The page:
He was a little man, with a tuft of copper-colored hair rising from the middle of his forehead like a clown's curl, who shook hands hard and explained very soon that he was a rough diamond. Then they all had tea under the walnut-tree where the canary's cage was hanging, and the ducks' eggs would be brought out, and Mr. Margaret would sit quiet, round-eyed at the world's ways, and shy because of Chris. So they would sit on that bright lawn until the day was dyed with evening blue, and Mr. Allington was more and more often obliged to leap into the punt to chase his ducks, which had started on a trip to Bray Lock, or to crawl into the undergrowth after rabbits similarly demoralized by the dusk.

Then Chris would say he had to go, and they would stand in a communing silence while the hearty voice of Mr.

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Allington shouted from midstream or under the alder-boughs a disregarded invitation to stay and have a bite of supper. Chris explained this part of his story stumblingly; but I, too, have watched people I loved in the dusk, and I know what he meant. As she sat in the punt while he ferried himself across it was no longer visible that her fair hair curled differently and that its rather wandering parting was a little on one side; that her straight brows, which were a little darker than her hair, were nearly always contracted in a frown of conscientious speculation; that her mouth and chin were noble, yet as delicate as flowers; that her shoulders were slightly hunched because her young body, like a lily-stem, found it difficult to manage its own tallness.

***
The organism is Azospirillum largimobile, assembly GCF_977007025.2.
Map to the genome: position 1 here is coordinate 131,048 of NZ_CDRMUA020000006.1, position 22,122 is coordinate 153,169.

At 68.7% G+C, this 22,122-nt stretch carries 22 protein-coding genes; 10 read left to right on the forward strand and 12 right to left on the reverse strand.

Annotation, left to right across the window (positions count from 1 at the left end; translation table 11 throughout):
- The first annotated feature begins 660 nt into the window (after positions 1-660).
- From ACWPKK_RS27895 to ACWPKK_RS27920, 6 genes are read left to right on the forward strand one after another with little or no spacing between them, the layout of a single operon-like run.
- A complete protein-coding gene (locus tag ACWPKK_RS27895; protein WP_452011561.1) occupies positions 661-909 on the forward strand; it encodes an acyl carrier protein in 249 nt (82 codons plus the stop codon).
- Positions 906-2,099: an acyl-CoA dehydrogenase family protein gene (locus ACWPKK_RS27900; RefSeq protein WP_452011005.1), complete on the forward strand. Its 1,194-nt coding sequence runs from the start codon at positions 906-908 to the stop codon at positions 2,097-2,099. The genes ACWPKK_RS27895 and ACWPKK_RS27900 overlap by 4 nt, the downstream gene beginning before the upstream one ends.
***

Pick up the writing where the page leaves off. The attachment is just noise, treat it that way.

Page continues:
She was then just a girl in white who lifted a white face or drooped a dull-gold head. That he loved her in this twilight, which obscured all the physical details which he adored, seemed to him a guarantee that theirs was a changeless love which would persist if she were old or maimed or disfigured.